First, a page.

More often than not, adding healthy fats back into your diet will result in more regular bowel movements, an increased sense of well-being, improved appetite control, and, eventually, weight loss.

Another very big problem today is everyone is always in a rush.  Most people eat too fast, and this too cuts you off from your body's innate intelligence, so slowing down the pace at which you eat is a very important part of reestablishing this natural connection.

If you're a fast eater, you're not paying attention to the food you're eating, and you're missing what scientists call the cephalic phase digestive response (CPDR).

Cephalic phase digestive response is a fancy term for taste, pleasure, aroma, and satisfaction, including the visual stimulus of your meal.  You have probably heard that the brain takes 20 minutes or more to catch up with the stomach!

Another reason to slow down?  STRESS hinders weight loss.  When you put your body in a stress state, you have sympathetic nervous system dominance, increased insulin, increased cortisol, and increased stress hormones.

Not only will this deregulate your appetite, you're also going to eat more, because when your brain doesn't have enough time to sense the taste, aroma, and pleasure from the food, it keeps signaling that hunger has not been satisfied.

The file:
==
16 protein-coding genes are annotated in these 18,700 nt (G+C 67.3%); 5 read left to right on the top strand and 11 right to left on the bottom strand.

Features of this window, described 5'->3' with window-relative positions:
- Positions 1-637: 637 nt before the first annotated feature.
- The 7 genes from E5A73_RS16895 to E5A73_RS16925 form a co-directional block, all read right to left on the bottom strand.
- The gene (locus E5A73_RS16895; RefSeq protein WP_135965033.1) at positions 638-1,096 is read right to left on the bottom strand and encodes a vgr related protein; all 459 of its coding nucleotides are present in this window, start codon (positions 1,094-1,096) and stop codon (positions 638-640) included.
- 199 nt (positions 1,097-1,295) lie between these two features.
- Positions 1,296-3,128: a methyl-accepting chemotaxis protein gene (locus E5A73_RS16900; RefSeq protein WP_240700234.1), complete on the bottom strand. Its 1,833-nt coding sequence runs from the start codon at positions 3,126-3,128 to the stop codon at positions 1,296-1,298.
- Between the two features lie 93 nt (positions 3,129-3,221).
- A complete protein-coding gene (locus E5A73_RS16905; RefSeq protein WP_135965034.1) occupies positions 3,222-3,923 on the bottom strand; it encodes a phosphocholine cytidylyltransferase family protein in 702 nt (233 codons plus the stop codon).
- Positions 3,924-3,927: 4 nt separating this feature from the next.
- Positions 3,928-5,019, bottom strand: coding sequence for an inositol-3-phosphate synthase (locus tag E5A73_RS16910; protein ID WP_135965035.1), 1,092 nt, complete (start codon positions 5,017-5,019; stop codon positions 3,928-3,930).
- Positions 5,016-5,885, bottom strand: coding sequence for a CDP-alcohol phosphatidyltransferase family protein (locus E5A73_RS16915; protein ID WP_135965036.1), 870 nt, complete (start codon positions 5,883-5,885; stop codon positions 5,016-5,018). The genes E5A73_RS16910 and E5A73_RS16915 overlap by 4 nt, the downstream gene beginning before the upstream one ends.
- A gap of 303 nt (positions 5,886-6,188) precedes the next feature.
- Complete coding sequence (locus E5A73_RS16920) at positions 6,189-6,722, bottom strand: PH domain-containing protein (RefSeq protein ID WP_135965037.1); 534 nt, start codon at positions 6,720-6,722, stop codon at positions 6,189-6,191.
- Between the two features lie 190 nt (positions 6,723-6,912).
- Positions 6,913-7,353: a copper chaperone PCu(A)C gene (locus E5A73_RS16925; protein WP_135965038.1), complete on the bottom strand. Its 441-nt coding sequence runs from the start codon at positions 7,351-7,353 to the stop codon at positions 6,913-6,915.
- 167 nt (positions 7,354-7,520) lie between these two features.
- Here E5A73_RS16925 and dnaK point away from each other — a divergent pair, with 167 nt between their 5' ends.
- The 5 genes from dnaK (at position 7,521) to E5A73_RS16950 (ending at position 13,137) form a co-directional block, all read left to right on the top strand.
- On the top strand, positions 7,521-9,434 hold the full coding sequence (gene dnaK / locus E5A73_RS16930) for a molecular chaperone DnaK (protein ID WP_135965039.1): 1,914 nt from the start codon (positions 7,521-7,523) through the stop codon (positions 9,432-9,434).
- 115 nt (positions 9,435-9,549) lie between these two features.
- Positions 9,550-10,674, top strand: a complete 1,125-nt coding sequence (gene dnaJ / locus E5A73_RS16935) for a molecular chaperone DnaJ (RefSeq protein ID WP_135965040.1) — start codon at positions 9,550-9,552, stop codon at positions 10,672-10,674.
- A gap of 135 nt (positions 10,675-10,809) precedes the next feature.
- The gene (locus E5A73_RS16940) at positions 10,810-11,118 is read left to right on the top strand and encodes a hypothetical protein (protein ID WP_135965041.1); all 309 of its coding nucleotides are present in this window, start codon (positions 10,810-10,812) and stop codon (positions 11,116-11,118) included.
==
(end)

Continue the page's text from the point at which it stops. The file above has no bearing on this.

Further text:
So….turn eating into a meditative act; to slow down, and become aware — of your food, and of how your body responds to the food.  We will call this the “slow down diet.”


Kerry Fleckenstein, Therapeutic Lifestyle Recovery Coach
9:00 am

“Beware the barrenness of a busy life.” ~Socrates

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A lesson that took me a long time to learn.  Life is less stressful when you embrace slowness.  Is your internet slow?  Good.  Is traffic slowing you down?  Perfect time to think and listen to music.

1. Double the time you think it will take to complete a task.

How often do you clock in at or under the time you’ve allotted for a task? Most don’t.  Usually we underestimate the time it will take to do something.  Every time I used to assess a  task, I would estimate it will take 20 minutes at most. Often with distractions it would take twice as long.  So you have two options.  Do half the task now, half at another time, or….  Allow more time to go slow.

2. Make a conscious effort to perform tasks slower

I’ve always been a good multi-tasker.  Or so I thought.  Dad used to say though that I could be careless.  Finally figured out it was because I was trying to get things done and get to the finish line rather that getting something done slower without any mistake.  That costs you time in the end anyway.  Whatever you’re doing at the moment, slow it down by 25 percent, whether it’s thinking, typing on a keyboard, surfing the Internet, completing an errand, or cleaning the house.

Korean Zen master Seung Sahn liked to tell his students, “When reading, only read. When eating, only eat. When thinking, only think.” To us, this means, no multitasking! I’ve discovered that it’s hard to break the multitasking habit; sometimes it feels like an addiction.